Succeeding in your field goes beyond being technical competent and a good practitioner. You also need business skills. It’s managing people, developing your reputation, deepening client relationships and being a driver of change in your business or professional firm. The big challenge facing the professional is: how to move to the next level in a field where there is disruptive change.
Oasis songwriter Noel Gallagher noted that to be “Like a man with a fork in a world of soup” was no place to be. He could well be describing a future bookkeeper without the skills needed to be successful in 2016 and beyond.
Gone are the days of store front signs. Your future client will no longer walk through your front door; they will be searching for you online. Gone too, are the days when you could underwrite your firm’s business with data entry and compliance returns. New generation business owners are too savvy to see value in rudimentary work which a non-professional, equipped with accounting software knowledge, can complete in a few key strokes.
Prospective clients want to work with a firm that thinks the way they do: using technology to connect and leveraging existing systems to add value to their business. With companies like Xero, MYOB, Reckon, and their add-on partners such as Creditor Watch (credit ratings agency) and TSheets (which commoditises time keeping/tracking) the role of the bookkeeper is being squeezed in every direction.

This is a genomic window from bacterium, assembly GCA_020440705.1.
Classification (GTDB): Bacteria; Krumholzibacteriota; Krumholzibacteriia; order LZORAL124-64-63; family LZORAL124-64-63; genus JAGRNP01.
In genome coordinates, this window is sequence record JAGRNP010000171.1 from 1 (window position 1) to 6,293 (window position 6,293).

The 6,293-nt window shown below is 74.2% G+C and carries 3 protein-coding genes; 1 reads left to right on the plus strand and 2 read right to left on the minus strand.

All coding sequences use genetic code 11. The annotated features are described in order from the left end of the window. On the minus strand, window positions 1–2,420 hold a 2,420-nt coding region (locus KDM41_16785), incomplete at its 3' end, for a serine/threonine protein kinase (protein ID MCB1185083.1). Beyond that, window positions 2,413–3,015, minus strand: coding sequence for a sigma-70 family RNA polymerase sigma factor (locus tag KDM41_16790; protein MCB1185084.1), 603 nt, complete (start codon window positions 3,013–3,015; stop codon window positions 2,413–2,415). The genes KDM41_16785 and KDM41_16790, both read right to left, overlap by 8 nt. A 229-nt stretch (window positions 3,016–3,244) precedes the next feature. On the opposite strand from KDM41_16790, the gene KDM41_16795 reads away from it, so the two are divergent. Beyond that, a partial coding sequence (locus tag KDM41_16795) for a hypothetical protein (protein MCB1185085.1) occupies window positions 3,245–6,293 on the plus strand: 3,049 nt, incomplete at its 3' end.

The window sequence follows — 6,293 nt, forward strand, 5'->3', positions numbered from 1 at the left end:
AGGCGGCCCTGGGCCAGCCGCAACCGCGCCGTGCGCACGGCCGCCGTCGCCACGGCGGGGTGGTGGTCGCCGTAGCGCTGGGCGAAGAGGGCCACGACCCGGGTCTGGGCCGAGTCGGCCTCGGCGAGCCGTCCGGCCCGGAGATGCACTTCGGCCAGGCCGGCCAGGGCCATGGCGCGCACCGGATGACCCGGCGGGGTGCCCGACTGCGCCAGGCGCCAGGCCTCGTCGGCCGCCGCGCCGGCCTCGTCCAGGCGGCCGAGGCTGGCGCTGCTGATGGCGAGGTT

Climbing the pyramid
Calling oneself a professional or an advisor is no longer a ticket to higher revenue. Think of a business owner in the music industry who ignored tech-driven disruption and become redundant to the new waves of artists when, first Napster and then iTunes, carved up the music industry.
Consider the pyramid below as a guide for 2016
Despite the myth that it is only university-educated accounting professionals who can call themselves ‘advisors’, the fact is that any business-minded bookkeeper can be a ‘trusted advisor’. With a fundamental grasp of accounting fundamentals (which is, after all the ‘language’ of business) and an application to contemporary tech-driven systems, a professional can, with some professional development and experience, aspire to move through the three levels of the bookkeeping business pyramid.
Success in 2016
In the pyramid, the role of the professional or firm at any level is self-explanatory and can apply to any industry – for example hospitality or construction – located anywhere.
From there it’s a case of figuring out what matters to the business owner and configuring the logistics and understanding the nomenclature for a particular industry and offering service packages not locked into hourly rates.
In 2016 the term ‘trusted advisor’ will gain currency. Practitioners are going to need to know how to explain the numbers to their clients. What do they mean? What can they tell us about how the business is performing?
Presenting tools that improve cash flow, increase productivity is now within a bookkeeper’s grasp given the vast array of add-ons now being on offer.